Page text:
A few more goodies arrived over the past week. I've had a Pitbull rear stand for quite some time now, but it doesn't quite cut it for dirtbike style work. The most simplistic and inexpensive option is of course ye olde crate stand. Along with that, a clutch tool for XRs, a new clutch lever, some 10W fork fluid and a few oil filters.
And a few other items.. New drain plug / washer, spark plug, brake lever, timing hole seals, brake master cover screws, and a clutch cable. Also, the rather useful impact driver.
The brakes were far from perfect when I first purchased the bike. I had planned to do a brake fluid flush, only to find the problems with the caliper, as well as two stripped brake master cover screws. Hence, the need for the impact driver. I'd always been meaning to pick up one of these, and it had the two terribly stripped screws out in quite literally seconds. I expected to find the master full of disgusting looking brake fluid. Instead, it was nearly empty. Awesome.
Amazingly enough, even with the trashed stock caliper and completely worn and falling apart pads, the brakes were actually not too terrible. That said, the new fluid, pads, and caliper should make quite a difference in stopping power. I strongly considered throwing on a stainless brake line, but the budget sadly isn't allowing for that right now. I'm sure I'll chuck one on eventually.
New brake lever!
Clutch lever also replaced at that time... Sadly, it was about 2/3 the length of the brake lever. I also chucked the old worn clutch cable and installed the new unit. I'm happy to report that the clutch pull is significantly easier than it was before. Stripped off the grips, too. I've got a set of Pro-Grip Rally style grips to throw on... Still debating whether or not I want to install a used set of grip-warmers that I once had on another bike. We'll see.
At this point, I yanked the forks off of the bike and drained the fluid.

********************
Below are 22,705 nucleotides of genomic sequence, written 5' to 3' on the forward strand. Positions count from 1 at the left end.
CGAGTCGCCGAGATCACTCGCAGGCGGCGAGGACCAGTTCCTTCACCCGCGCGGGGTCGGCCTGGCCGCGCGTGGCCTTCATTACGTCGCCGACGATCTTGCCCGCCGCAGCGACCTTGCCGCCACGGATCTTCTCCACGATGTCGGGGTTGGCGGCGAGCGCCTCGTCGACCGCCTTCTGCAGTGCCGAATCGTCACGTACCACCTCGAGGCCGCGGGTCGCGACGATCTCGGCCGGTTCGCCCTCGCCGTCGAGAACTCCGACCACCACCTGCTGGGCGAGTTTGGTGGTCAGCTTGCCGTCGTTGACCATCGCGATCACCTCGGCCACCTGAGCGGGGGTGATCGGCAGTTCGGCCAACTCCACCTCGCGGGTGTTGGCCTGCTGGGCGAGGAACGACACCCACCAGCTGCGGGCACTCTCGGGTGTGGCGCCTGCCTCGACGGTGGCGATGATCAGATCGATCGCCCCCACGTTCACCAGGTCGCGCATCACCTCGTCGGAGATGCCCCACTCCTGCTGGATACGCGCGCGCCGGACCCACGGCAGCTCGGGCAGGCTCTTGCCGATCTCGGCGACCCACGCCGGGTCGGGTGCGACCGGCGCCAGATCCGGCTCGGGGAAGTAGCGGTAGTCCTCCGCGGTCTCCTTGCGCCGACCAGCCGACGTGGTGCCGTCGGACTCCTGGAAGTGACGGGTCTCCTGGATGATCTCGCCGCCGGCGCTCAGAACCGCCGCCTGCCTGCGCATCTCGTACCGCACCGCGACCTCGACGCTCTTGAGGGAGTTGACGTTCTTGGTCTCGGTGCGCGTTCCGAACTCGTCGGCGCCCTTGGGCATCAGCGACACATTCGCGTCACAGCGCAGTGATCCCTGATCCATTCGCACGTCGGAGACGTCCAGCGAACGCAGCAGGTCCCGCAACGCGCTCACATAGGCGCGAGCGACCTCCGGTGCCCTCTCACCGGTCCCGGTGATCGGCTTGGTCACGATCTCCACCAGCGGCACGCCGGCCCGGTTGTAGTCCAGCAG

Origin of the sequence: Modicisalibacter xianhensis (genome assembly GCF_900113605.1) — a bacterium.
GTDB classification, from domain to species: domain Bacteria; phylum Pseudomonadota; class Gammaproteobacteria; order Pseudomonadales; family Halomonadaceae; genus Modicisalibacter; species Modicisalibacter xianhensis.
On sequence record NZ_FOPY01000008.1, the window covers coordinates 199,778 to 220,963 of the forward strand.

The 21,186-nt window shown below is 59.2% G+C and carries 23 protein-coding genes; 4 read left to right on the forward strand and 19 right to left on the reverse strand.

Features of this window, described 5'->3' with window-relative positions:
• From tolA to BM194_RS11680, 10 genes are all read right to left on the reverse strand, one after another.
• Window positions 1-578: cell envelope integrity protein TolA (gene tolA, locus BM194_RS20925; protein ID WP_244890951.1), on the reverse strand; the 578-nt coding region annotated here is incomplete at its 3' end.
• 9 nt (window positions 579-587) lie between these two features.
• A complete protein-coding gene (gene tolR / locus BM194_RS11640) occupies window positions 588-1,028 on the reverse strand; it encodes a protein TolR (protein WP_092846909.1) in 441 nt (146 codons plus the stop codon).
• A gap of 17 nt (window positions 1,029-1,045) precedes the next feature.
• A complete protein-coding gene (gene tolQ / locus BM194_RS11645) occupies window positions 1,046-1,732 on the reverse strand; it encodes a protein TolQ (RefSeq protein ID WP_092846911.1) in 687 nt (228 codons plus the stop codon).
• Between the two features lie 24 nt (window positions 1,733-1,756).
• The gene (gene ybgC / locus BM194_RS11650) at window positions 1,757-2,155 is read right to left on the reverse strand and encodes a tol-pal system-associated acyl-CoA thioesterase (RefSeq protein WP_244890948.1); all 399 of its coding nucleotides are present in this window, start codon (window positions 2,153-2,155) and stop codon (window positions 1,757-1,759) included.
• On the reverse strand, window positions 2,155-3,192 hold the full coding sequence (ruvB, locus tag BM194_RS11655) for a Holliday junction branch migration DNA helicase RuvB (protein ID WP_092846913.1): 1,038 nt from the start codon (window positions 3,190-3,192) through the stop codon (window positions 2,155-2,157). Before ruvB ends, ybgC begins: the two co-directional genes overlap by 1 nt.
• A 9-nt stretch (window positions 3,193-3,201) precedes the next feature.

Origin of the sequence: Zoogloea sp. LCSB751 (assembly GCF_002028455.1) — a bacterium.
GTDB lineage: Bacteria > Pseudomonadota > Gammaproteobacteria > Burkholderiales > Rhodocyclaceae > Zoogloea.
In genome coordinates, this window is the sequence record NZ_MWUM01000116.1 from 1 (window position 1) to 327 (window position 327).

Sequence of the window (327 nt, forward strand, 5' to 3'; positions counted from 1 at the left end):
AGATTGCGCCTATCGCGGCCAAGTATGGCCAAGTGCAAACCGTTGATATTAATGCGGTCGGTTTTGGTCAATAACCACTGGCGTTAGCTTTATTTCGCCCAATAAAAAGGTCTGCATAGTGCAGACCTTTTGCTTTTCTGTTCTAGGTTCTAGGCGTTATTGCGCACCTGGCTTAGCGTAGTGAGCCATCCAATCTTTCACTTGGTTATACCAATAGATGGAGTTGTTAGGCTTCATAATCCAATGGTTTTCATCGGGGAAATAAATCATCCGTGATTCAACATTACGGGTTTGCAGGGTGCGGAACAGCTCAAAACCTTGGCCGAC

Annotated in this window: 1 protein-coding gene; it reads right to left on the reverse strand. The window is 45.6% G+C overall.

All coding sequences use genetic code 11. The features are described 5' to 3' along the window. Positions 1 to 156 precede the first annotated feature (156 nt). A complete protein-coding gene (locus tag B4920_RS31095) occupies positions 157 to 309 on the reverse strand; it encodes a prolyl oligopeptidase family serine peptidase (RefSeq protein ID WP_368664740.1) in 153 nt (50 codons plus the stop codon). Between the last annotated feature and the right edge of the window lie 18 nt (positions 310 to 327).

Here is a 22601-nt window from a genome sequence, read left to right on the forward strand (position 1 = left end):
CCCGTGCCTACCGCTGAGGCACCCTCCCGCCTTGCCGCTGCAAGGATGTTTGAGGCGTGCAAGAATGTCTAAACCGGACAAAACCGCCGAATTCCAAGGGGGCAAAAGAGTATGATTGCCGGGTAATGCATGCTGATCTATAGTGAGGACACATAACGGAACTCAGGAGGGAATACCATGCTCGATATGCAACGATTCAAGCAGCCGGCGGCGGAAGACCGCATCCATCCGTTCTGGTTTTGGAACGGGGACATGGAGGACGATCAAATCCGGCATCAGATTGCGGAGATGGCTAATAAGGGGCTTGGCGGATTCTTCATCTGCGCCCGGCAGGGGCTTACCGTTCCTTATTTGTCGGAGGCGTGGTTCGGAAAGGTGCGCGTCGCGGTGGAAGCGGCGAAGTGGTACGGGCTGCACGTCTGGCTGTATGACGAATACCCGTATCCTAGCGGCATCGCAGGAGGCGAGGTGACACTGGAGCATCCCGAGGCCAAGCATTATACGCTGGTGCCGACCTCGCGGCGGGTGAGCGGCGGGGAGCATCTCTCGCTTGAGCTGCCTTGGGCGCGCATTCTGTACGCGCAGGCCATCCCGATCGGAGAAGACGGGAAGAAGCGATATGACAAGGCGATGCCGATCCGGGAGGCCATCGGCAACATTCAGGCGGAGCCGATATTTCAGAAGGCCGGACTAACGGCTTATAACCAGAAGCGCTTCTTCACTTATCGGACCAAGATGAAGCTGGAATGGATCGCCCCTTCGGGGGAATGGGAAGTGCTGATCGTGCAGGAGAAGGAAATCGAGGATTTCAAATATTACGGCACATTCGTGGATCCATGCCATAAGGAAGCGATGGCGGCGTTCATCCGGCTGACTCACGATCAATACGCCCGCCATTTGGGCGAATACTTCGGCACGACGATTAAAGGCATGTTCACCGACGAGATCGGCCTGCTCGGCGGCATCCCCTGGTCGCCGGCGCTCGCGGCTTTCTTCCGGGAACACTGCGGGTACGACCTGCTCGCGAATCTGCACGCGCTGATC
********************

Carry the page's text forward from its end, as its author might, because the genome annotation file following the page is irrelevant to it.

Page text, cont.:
And off came her legs...
Real pretty stuff, eh? Extremely thin, too. That said, while the old oil was disgusting, it wasn't extremely vile. I'm guessing that somebody has been in these forks before and changed the fluid. It smelled more like semi-recent aftermarket fluid than typical original OE stuff. I filled the forks with ATF fluid, cycled them through a few times, and let them sit for a bit. ATF has some detergents that are actually pretty decent to use as a fork rinse. While those were sitting, I went to work on the battery support bar.
Lots of surface rust.. That particular side of the bar was frozen and was a pain in the ass to remove from the bike. Thankfully, with a bit of torch use, it came off and didn't strip. All of the rust was surface rust and it came right off with a nice combination of scotch-brite pads, a wire brush, and some mild dremel work with an abrasive attachment. Threw on a few layers of spray paint here and there while I was working on the other parts of the bike.
At this point, I went back to work on the forks and reassembled the front end. ATF was drained from the forks, and I filled them with 10W oil, 130mm from the top as per the suggestions for this bike on Racetech's website. After a little cleanup, I installed the replacement fork boots, reinstalled the forks, cleaned and installed the replacement brake caliper, connected the lines, and installed the wheel. The brake disc had a little bit of runout in it, but I was able to actually straighten that out to near perfect. I don't anticipate it'll give me any problems.
And here she is...
The damping on the forks was *terrible* before. Not nearly enough fluid, and it was fairly thin stuff. The new 10W was a marked improvement over the old junk. I'll probably throw some Racetech emulators in this thing sometime next year, but the fluid refresh should hold me over for the time being. As for the rest of the front end, the fender is in pretty darn good condition, but I figured I'd remove and clean it up while I was in that area. All that's really left to do is pour in some fluid, bleed the brakes, install those grips, and reinstall the cleaned and polished fender.
In regards to the head.. I actually found a VERY low hour XR250R head on ebay for not that much money. I figured that repairing my head would cost nearly the same as what I paid for a low hour head, plus I'd likely need new valves at that point as mine were showing some wear. It should arrive within a day or two. I'll be taking it apart and installing some new valve stem seals as I've already got them on hand and might as well put 'em to good use.
As for the cylinder, I'm hoping to drop it and the piston off this week to get them bored out & matched. Thankfully I've got next Monday and Tuesday off, and with a bit of luck, I should be able to have much of the bike reassembled after this next long weekend of mine.